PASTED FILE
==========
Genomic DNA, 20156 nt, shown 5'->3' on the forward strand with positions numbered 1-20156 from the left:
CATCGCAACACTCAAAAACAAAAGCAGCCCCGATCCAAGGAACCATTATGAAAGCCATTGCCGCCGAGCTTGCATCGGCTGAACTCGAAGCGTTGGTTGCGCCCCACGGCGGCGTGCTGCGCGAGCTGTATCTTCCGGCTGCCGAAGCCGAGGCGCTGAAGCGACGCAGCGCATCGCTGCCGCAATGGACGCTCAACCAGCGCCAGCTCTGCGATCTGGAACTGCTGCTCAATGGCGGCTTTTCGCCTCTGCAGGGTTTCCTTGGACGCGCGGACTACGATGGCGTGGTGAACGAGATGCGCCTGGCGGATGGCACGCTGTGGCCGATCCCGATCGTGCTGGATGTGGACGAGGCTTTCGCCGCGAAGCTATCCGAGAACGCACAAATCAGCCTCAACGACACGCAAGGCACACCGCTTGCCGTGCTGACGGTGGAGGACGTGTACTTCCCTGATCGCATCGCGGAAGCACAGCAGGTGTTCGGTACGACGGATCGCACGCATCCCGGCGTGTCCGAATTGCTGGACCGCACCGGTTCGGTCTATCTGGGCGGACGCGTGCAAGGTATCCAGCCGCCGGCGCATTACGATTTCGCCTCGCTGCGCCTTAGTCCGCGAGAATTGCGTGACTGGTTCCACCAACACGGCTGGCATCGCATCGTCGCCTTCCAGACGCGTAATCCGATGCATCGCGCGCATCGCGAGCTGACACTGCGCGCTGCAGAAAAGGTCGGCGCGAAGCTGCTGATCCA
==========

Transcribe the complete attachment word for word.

Genomic DNA, 20156 nt, shown 5'->3' on the forward strand with positions numbered 1-20156 from the left:
CATCGCAACACTCAAAAACAAAAGCAGCCCCGATCCAAGGAACCATTATGAAAGCCATTGCCGCCGAGCTTGCATCGGCTGAACTCGAAGCGTTGGTTGCGCCCCACGGCGGCGTGCTGCGCGAGCTGTATCTTCCGGCTGCCGAAGCCGAGGCGCTGAAGCGACGCAGCGCATCGCTGCCGCAATGGACGCTCAACCAGCGCCAGCTCTGCGATCTGGAACTGCTGCTCAATGGCGGCTTTTCGCCTCTGCAGGGTTTCCTTGGACGCGCGGACTACGATGGCGTGGTGAACGAGATGCGCCTGGCGGATGGCACGCTGTGGCCGATCCCGATCGTGCTGGATGTGGACGAGGCTTTCGCCGCGAAGCTATCCGAGAACGCACAAATCAGCCTCAACGACACGCAAGGCACACCGCTTGCCGTGCTGACGGTGGAGGACGTGTACTTCCCTGATCGCATCGCGGAAGCACAGCAGGTGTTCGGTACGACGGATCGCACGCATCCCGGCGTGTCCGAATTGCTGGACCGCACCGGTTCGGTCTATCTGGGCGGACGCGTGCAAGGTATCCAGCCGCCGGCGCATTACGATTTCGCCTCGCTGCGCCTTAGTCCGCGAGAATTGCGTGACTGGTTCCACCAACACGGCTGGCATCGCATCGTCGCCTTCCAGACGCGTAATCCGATGCATCGCGCGCATCGCGAGCTGACACTGCGCGCTGCAGAAAAGGTCGGCGCGAAGCTGCTGATCCA